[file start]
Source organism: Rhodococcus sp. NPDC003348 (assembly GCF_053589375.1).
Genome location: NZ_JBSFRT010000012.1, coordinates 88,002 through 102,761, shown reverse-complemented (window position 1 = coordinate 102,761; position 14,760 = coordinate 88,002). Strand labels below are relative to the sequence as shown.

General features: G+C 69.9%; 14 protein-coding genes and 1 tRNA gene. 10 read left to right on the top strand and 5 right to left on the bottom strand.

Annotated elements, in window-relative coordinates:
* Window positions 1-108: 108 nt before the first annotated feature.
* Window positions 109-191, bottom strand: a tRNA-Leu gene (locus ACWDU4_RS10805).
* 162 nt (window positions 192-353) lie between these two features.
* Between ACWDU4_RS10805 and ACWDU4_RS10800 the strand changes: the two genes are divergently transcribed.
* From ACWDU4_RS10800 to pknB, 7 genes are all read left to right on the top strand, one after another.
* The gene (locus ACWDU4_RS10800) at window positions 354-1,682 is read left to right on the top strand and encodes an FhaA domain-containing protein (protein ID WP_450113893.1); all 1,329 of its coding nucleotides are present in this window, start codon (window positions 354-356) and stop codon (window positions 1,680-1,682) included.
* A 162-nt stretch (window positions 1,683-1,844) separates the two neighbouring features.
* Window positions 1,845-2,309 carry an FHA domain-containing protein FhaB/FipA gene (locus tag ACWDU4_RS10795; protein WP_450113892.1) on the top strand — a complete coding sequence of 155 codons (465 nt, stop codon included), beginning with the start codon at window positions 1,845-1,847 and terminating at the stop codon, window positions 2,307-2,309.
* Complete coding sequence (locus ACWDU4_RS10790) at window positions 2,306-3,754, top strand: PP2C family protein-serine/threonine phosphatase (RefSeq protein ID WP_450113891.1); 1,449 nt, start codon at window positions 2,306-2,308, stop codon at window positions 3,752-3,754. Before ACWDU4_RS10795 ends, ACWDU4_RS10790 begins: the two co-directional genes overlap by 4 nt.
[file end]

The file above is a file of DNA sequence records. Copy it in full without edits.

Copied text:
Source organism: Rhodococcus sp. NPDC003348 (assembly GCF_053589375.1).
Genome location: NZ_JBSFRT010000012.1, coordinates 88,002 through 102,761, shown reverse-complemented (window position 1 = coordinate 102,761; position 14,760 = coordinate 88,002). Strand labels below are relative to the sequence as shown.

General features: G+C 69.9%; 14 protein-coding genes and 1 tRNA gene. 10 read left to right on the top strand and 5 right to left on the bottom strand.

Annotated elements, in window-relative coordinates:
* Window positions 1-108: 108 nt before the first annotated feature.
* Window positions 109-191, bottom strand: a tRNA-Leu gene (locus ACWDU4_RS10805).
* 162 nt (window positions 192-353) lie between these two features.
* Between ACWDU4_RS10805 and ACWDU4_RS10800 the strand changes: the two genes are divergently transcribed.
* From ACWDU4_RS10800 to pknB, 7 genes are all read left to right on the top strand, one after another.
* The gene (locus ACWDU4_RS10800) at window positions 354-1,682 is read left to right on the top strand and encodes an FhaA domain-containing protein (protein ID WP_450113893.1); all 1,329 of its coding nucleotides are present in this window, start codon (window positions 354-356) and stop codon (window positions 1,680-1,682) included.
* A 162-nt stretch (window positions 1,683-1,844) separates the two neighbouring features.
* Window positions 1,845-2,309 carry an FHA domain-containing protein FhaB/FipA gene (locus tag ACWDU4_RS10795; protein WP_450113892.1) on the top strand — a complete coding sequence of 155 codons (465 nt, stop codon included), beginning with the start codon at window positions 1,845-1,847 and terminating at the stop codon, window positions 2,307-2,309.
* Complete coding sequence (locus ACWDU4_RS10790) at window positions 2,306-3,754, top strand: PP2C family protein-serine/threonine phosphatase (RefSeq protein ID WP_450113891.1); 1,449 nt, start codon at window positions 2,306-2,308, stop codon at window positions 3,752-3,754. Before ACWDU4_RS10795 ends, ACWDU4_RS10790 begins: the two co-directional genes overlap by 4 nt.